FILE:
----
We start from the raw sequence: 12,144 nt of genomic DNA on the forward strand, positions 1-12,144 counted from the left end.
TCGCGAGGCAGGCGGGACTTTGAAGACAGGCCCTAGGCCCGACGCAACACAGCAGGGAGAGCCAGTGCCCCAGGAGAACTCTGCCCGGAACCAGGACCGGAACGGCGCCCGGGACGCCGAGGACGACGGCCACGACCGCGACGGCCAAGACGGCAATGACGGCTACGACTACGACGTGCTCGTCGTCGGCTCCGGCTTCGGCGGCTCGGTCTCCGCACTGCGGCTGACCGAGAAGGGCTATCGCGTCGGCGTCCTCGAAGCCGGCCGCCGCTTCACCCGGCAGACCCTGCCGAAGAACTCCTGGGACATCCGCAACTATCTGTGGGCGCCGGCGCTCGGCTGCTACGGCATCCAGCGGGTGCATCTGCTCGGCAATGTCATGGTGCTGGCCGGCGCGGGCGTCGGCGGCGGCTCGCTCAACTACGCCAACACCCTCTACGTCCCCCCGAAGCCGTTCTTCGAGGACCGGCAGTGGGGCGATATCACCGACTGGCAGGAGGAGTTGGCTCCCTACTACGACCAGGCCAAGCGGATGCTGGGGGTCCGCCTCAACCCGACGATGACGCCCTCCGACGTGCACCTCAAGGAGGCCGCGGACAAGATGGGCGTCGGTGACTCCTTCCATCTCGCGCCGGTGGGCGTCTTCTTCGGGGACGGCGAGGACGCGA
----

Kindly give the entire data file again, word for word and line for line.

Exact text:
We start from the raw sequence: 12,144 nt of genomic DNA on the forward strand, positions 1-12,144 counted from the left end.
TCGCGAGGCAGGCGGGACTTTGAAGACAGGCCCTAGGCCCGACGCAACACAGCAGGGAGAGCCAGTGCCCCAGGAGAACTCTGCCCGGAACCAGGACCGGAACGGCGCCCGGGACGCCGAGGACGACGGCCACGACCGCGACGGCCAAGACGGCAATGACGGCTACGACTACGACGTGCTCGTCGTCGGCTCCGGCTTCGGCGGCTCGGTCTCCGCACTGCGGCTGACCGAGAAGGGCTATCGCGTCGGCGTCCTCGAAGCCGGCCGCCGCTTCACCCGGCAGACCCTGCCGAAGAACTCCTGGGACATCCGCAACTATCTGTGGGCGCCGGCGCTCGGCTGCTACGGCATCCAGCGGGTGCATCTGCTCGGCAATGTCATGGTGCTGGCCGGCGCGGGCGTCGGCGGCGGCTCGCTCAACTACGCCAACACCCTCTACGTCCCCCCGAAGCCGTTCTTCGAGGACCGGCAGTGGGGCGATATCACCGACTGGCAGGAGGAGTTGGCTCCCTACTACGACCAGGCCAAGCGGATGCTGGGGGTCCGCCTCAACCCGACGATGACGCCCTCCGACGTGCACCTCAAGGAGGCCGCGGACAAGATGGGCGTCGGTGACTCCTTCCATCTCGCGCCGGTGGGCGTCTTCTTCGGGGACGGCGAGGACGCGA